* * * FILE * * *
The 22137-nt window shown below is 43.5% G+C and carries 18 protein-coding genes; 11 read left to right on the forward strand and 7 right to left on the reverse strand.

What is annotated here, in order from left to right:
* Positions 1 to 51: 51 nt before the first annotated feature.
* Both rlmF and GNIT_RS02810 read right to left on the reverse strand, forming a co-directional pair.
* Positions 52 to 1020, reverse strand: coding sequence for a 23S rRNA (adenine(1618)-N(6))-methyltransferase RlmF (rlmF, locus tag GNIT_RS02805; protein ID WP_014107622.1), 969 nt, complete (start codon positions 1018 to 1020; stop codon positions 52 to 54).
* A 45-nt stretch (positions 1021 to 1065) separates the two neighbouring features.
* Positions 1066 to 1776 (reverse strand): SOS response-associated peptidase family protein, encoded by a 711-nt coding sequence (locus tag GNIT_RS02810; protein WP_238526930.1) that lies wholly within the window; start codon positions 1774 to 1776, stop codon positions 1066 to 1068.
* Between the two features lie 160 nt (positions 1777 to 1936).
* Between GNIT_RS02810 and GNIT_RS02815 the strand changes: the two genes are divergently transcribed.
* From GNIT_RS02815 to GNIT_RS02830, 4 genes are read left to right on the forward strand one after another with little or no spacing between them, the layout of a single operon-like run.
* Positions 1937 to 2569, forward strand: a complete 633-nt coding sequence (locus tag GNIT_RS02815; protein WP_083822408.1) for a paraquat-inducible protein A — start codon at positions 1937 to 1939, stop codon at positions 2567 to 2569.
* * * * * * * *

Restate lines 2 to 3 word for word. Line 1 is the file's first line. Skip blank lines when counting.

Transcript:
What is annotated here, in order from left to right:
* Positions 1 to 51: 51 nt before the first annotated feature.